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Locust (Shalabhasana)

half locust

In today’s post, we will continue our discussion on the backward bending poses and focus on the pose called Shalabhasana – शलभासन -(Locust Pose). In the final position, the pose resembles the trunk of a locust.


Round one – Ardha Shalabhasana (Half Locust Pose):

  1. Lie flat on the abdomen with the hands under the thighs, palms facing upwards. Optionally, you may make a fist with the two hands, keeping the fists together with the elbows stretched straight and tucked in.
  2. Keep both the legs straight and toes pointing back throughout the practice. Place the chin on the floor, slightly stretched forward to give the best possible stretch to the neck muscles and nerves
  3. While inhaling, using the back muscles, raise the left leg as high as possible, keeping the other leg straight, relaxed and in contact with the floor. Do not tilt or twist the pelvis
  4. Retain the position for four to five breaths or as long as comfortable without causing any strain
  5. While exhaling, lower the leg slowly to the floor and repeat the same movement with the right leg
  6. Repeat the above routine once more on both sides

Round two – Shalabhasana (Full Locust Pose):


  1. Repeat steps 1 and 2 as above
  2. While inhaling, using the back muscles, lift both the legs together slowly, raising the legs as high as possible. Retain the final position for four to five breaths or as long as comfortable.
  3. Lower the legs to the floor while exhaling and repeat the above routine one more time
  4. As a variation to the above, you may stretch the hands back and lift your head/chest as well as the legs at the same time


Throughout the pose, maintain awareness on the spine and the breath. If at any time you feel discomfort in the spine, or any other part of the body, you should back off and come out of the pose. People with a weak spine should avoid the full Locust Pose and practice only a gentle version of the Half Locust Pose. Those with a weak heart, coronary problems, or high blood pressure should avoid practicing Shalabhasana. Avoid this pose if you suffer from peptic ulcers, hernia, intestinal problems, recent or chronic back injury, or headache. It is not advisable for pregnant women, except for experienced yoga practitioners who can continue to practice it gently (only the Half Locust version, never attempting the full locust) during the first trimester only.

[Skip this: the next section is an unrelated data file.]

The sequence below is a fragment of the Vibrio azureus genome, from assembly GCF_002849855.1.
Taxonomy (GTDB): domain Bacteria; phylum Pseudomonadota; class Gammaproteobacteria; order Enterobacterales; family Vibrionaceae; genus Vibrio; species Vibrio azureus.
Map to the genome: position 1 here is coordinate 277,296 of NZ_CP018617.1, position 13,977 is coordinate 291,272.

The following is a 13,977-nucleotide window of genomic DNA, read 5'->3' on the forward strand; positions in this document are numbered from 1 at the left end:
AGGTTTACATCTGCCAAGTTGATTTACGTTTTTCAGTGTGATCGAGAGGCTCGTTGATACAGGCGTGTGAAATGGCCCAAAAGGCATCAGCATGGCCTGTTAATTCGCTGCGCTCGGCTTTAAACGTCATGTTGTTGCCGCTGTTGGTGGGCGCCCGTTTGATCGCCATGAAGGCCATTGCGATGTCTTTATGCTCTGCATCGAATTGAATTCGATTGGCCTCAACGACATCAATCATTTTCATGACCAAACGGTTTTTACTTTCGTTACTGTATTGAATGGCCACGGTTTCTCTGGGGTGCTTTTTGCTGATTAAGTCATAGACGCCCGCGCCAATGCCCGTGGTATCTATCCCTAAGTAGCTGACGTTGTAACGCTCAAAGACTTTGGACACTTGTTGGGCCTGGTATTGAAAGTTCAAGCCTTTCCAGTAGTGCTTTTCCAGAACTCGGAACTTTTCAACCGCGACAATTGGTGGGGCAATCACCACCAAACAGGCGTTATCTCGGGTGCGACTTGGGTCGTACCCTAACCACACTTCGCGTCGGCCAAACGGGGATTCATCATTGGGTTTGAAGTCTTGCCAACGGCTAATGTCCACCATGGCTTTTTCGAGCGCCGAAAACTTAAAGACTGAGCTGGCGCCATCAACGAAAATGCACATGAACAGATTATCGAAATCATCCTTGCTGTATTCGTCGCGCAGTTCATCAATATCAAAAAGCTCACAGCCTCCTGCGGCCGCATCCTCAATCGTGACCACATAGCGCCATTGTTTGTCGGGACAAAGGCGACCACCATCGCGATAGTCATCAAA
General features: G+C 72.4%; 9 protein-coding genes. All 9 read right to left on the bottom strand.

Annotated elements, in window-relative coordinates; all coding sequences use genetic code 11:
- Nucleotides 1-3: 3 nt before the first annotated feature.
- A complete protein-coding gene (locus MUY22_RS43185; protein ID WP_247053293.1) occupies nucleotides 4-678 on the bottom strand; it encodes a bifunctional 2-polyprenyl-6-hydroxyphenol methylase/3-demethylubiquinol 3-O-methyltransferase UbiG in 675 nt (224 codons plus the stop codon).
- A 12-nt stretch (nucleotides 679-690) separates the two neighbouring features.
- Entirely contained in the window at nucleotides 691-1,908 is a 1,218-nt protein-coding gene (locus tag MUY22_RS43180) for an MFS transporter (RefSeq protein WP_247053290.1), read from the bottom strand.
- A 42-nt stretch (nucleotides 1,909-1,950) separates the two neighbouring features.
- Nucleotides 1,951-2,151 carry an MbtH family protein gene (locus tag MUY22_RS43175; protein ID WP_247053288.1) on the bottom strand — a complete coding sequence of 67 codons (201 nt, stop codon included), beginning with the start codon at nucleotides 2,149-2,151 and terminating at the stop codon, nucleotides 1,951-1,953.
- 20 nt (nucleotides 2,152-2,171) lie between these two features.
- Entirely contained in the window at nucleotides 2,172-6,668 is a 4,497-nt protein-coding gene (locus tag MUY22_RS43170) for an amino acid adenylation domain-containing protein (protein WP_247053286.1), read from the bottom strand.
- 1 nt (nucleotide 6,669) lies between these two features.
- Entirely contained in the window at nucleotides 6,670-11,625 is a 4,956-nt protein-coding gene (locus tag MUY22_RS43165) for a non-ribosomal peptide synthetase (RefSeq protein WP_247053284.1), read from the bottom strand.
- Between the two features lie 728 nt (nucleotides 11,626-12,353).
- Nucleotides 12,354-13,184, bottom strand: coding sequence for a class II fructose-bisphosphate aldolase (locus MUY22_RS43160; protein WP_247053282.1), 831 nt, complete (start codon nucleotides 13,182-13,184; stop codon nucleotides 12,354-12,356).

• Alleviates disorders of the stomach and bowels, cures flatulence, improves digestion, promotes peristaltic action and helps with constipation
  • Helpful for sciatica
  • Offers relief in cases of sciatica, slipped disc, varicose veins, hemorrhoids and lower back pain
  • Excess fat is reduced especially from the hips, waist, posterior, thighs, and the abdomen.
  • Various organs and glands like the reproductive organs as well as the adrenal and prostrate glands are activated
  • Stimulates and helps balance the swadhisthana (2nd) and manipura (3rd) chakras

3 comments to Locust (Shalabhasana)

  • lucian

    1-i never practiced yoga in my life but i’m interested by this exercise in particularly can i go for it ? or i should know/do any complementary things before that ?
    2-you said: “Avoid this pose if you suffer from …., recent or chronic back injury”, and in the benefit chapter, “Helpful for sciatica” in this matter i lifted once a heavy object and since then i have back pains and related or not recently sciatica problems; in this case the locus pose is still indicated for me

  • Thank you, Lucian, for your kind feedback. In my opinion, it is better to establish a more complete yoga practice including some asanas, pranayama (breathing practices) and meditation. That way the whole body tends to derive the benefits. Shalabhasana can definitely be done as a part of your routine. This asana is supposed to help with sciatica as well. Avoid this pose only if you have severe back pain. Otherwise, a gentle backward stretch that this pose provides can be helpful to relieve mild back pain.
    Wishing you all the best.